The trade store (1884)
The trade store is a reconstructed building, as the original burnt down in 1919. The trade store was rebuilt because it is such an important part of Fort St James, being in fact, the heart of the fur trade operation.
In the early years things did not always work out the way the fur traders intended. The Carrier people quickly discovered they could get most of the things they wanted from the trade store without ever bringing in furs. This was because the traders were in such desperate need of salmon and traded them from the Carrier in huge quantities. To encourage the trapping and trading of furs, the Company eventually adopted a policy to accept only furs in trade for the most valued store items, such as blankets or metal pots.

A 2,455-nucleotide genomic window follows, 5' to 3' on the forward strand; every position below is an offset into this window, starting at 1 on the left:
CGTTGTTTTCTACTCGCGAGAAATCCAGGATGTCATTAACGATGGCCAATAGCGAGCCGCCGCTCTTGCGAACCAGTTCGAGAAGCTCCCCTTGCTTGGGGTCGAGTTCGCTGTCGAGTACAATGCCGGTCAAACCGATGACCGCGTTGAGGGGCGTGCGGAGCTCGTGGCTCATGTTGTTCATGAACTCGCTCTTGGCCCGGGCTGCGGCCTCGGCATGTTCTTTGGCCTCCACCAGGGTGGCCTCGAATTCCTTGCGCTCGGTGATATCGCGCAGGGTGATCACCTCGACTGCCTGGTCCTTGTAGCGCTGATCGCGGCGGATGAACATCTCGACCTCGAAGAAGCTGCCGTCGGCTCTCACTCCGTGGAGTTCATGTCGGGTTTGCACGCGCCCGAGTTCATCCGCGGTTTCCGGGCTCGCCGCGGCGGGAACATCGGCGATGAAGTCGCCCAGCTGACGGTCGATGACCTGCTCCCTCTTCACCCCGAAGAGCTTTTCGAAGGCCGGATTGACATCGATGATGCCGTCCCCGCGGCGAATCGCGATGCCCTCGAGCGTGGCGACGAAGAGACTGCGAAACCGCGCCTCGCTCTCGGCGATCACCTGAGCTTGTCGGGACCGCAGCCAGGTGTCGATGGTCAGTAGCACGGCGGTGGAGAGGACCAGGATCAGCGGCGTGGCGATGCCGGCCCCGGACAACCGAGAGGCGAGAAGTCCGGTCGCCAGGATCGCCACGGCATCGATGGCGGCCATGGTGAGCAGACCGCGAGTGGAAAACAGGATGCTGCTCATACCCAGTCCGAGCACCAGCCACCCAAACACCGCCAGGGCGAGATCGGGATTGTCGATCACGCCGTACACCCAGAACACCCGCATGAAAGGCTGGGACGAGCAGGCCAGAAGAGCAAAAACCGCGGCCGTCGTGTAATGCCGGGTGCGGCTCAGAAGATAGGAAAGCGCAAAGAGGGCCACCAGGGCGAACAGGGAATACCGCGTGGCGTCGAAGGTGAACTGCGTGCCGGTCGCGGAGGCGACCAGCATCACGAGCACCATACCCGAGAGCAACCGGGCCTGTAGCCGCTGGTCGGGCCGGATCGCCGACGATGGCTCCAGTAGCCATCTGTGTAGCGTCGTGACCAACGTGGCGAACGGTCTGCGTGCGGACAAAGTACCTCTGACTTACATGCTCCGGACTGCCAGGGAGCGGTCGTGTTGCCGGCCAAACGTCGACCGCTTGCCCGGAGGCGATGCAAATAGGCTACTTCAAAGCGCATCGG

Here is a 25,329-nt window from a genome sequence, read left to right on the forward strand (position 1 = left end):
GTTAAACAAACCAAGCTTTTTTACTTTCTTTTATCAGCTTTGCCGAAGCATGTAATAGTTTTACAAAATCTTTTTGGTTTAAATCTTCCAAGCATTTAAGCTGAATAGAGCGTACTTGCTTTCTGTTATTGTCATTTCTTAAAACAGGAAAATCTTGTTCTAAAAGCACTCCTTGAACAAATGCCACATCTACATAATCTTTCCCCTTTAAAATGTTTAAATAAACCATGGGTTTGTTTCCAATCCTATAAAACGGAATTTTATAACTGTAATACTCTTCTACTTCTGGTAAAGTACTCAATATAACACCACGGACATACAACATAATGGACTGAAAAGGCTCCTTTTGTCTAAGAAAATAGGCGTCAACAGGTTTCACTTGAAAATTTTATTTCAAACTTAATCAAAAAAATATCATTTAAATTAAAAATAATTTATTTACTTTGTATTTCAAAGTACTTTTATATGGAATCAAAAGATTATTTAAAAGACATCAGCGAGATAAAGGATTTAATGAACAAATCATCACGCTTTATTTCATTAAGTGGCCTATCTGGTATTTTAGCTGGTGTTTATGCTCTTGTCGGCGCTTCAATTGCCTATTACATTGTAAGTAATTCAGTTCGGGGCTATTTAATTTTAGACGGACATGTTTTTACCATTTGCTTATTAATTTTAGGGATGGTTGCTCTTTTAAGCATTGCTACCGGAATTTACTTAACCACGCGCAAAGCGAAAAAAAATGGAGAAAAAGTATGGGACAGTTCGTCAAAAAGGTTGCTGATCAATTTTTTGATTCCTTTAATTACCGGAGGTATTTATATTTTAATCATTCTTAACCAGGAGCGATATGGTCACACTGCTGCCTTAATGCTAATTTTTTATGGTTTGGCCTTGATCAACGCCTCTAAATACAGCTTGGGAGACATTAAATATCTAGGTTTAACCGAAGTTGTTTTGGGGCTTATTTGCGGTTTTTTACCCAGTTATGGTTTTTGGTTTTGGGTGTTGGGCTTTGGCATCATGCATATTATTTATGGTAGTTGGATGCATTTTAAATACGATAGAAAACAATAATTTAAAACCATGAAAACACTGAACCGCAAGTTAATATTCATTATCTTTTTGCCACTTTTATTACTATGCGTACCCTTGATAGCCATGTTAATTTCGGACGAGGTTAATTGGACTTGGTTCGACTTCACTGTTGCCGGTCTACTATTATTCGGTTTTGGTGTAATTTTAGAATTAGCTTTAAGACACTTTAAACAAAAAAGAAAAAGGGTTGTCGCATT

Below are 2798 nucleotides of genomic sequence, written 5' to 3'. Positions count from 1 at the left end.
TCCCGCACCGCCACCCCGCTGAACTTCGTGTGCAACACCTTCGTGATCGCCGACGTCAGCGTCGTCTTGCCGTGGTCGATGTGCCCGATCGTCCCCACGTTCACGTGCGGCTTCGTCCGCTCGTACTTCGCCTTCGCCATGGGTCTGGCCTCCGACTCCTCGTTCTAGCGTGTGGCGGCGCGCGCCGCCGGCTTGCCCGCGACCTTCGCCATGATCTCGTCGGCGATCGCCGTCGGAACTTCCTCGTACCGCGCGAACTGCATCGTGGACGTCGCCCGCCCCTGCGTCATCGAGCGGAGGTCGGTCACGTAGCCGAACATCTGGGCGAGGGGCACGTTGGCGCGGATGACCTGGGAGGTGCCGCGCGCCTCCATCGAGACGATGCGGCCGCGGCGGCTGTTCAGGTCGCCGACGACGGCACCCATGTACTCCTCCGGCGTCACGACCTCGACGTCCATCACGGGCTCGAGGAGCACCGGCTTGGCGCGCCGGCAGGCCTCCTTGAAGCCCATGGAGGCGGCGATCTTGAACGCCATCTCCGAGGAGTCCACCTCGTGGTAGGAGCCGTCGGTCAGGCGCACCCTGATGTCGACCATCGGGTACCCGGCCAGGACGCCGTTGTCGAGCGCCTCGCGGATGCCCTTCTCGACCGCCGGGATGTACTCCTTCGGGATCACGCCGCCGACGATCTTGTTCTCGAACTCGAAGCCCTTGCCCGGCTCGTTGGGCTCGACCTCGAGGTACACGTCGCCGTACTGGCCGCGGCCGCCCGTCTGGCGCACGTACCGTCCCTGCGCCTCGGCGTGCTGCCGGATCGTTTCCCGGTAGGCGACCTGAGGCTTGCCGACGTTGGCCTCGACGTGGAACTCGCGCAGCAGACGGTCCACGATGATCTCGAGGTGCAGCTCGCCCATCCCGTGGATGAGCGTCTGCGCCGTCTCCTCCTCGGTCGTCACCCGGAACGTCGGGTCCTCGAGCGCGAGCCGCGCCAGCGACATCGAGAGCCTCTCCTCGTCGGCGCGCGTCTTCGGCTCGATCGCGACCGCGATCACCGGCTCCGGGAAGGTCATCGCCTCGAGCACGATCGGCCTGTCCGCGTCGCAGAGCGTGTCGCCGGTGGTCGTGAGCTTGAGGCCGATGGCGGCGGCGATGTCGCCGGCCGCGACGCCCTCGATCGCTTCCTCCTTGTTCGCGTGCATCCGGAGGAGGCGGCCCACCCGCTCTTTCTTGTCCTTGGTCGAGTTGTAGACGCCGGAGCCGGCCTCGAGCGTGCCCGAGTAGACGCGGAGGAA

The relationship between the Carrier trappers and the fur traders was often a difficult one. The basic concepts Europeans had about trade were fundamentally different from those of the Carrier. This led to many misunderstandings, especially around debt and gift-giving. While the trade account books record the recurring frustration of the traders, it is likely that the fur trappers were often equally frustrated and disagreed about ‘who' owed ‘what' to ‘whom.' Probably the root of the misunderstandings was that, while the Carrier saw trade as primarily a social act, the fur trade companies saw it, first and foremost, as a business transaction.
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